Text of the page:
measure as men have? 'A woman's writing,' says Bengali writer Nabaneeta Dev Sen, 'is her
gesture, and like all gestures, is subject to social codes.' Social codes, moral sanctions,
attitudinal biases, political manoeuvring have all ensured that women have for long remained
at the margins of the literary world.
As everywhere else, however, women have not taken this without protest. They have
resisted, confronted and negotiated with the world of patriarchal writing. As early as 1940,
the Andhra writer, Unnava Lakshmi Bai, walked out of a literary gathering where only male
writers had the floor, saying, 'In a thousand years of Andhra literary history, couldn't you
even find a single woman? I cannot sit in a meeting which dishonours women thus.' In the
1930s Urdu writer Ismat Ghugtai chose her own form of protest by writing what is by now a
well-known story, 'Lihaaf' (The Quilt) about a relationship between two women. For this she
was arrested and pilloried, but she remained steadfast and went on to become one of India's
best-known writers. Or take the work of Ruth Vanita, Maya Sharma and other younger writers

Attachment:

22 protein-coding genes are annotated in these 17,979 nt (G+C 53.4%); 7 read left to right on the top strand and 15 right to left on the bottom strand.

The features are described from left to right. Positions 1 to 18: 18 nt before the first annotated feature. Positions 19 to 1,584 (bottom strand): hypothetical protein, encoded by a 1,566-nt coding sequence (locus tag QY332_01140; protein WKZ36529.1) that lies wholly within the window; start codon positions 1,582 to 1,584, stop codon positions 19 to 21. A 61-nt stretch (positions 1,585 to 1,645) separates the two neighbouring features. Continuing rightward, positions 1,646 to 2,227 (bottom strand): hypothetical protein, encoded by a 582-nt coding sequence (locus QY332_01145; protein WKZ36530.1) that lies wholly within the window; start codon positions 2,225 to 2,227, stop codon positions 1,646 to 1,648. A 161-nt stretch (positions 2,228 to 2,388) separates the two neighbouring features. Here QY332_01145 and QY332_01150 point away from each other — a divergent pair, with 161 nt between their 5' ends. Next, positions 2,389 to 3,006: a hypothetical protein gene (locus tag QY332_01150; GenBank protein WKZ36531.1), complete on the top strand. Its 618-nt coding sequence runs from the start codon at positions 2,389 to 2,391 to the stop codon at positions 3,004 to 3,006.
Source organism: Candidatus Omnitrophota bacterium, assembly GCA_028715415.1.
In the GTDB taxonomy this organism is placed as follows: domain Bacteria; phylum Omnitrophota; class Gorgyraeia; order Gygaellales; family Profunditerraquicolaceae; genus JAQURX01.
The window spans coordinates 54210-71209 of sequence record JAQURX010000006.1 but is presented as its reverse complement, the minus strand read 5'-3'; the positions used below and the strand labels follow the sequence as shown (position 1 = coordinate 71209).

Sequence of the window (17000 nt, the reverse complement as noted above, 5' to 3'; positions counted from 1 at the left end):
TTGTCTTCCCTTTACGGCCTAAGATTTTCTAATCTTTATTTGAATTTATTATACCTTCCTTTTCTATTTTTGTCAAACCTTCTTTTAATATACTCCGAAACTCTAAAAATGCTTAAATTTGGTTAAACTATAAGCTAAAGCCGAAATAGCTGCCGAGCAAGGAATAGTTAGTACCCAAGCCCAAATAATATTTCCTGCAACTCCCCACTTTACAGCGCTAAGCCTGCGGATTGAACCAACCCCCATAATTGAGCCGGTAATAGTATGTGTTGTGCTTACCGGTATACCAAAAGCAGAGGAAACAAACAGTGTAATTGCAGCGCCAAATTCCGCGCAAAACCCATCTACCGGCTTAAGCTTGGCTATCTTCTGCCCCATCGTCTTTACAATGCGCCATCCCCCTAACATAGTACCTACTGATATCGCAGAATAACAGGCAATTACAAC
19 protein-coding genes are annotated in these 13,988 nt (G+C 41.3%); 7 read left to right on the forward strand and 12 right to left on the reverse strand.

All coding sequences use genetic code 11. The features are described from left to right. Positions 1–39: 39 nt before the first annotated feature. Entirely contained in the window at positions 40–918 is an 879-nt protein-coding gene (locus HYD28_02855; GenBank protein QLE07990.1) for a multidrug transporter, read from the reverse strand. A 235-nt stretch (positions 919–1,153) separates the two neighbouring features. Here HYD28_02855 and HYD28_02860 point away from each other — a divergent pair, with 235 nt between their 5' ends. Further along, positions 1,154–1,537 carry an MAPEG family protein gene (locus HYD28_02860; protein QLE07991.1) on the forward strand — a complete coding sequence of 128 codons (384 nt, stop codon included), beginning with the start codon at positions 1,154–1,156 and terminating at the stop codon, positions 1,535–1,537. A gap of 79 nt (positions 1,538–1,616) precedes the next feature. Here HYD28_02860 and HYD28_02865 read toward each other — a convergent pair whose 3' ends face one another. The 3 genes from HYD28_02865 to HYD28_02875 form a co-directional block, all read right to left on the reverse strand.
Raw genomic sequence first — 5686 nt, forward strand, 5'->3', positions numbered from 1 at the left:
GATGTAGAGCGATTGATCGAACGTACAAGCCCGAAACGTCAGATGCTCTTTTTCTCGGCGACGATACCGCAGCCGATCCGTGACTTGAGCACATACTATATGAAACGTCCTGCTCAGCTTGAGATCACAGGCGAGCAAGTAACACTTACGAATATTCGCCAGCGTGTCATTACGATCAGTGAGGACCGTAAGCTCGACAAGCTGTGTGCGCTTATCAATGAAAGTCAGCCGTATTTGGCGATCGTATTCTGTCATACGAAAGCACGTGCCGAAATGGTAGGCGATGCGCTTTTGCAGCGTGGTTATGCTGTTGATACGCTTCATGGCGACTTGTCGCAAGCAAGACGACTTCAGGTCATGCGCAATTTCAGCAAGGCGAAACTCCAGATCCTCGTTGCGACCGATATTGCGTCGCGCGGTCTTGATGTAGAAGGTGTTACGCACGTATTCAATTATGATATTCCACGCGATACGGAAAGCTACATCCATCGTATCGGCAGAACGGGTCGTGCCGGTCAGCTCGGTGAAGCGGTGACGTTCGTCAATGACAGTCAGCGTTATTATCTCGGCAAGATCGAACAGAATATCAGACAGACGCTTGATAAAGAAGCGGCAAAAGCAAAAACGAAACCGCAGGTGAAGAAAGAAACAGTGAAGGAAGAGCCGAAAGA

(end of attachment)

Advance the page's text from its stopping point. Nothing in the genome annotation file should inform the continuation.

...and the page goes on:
who have dared to speak of same sex love, rescuing many unknown and invisible writers from
the past and present, questioning how canons are made and established. Or that of Mridula
Garg, a Hindi writer, who was castigated by the literary establishment for writing on the
taboo subject of sexuality.
More recently, a strong and dynamic women's movement and its confrontation with the
many aspects of women's oppression, has helped to create a hospitable environment within
which women's writings are received. Many writers have testified that they felt encouraged
to know that there was at least the beginnings of a constituency of readers 'out there' who
were interested in their writings. The growth of feminist presses, for whom the project of
searching, excavating, presenting and disseminating women's writing, has been both a passion
and a single point agenda, has been another major factor in bringing these hidden voices
into the public arena. Indeed, it would not be wrong to say that the market for women's
writing and women's books in India has, in many ways, been created by feminist publishers.
As well, a flourishing publishing industry, growing numbers of bookshops, and the success of
a few women authors in both the national and international marketplaces, have meant that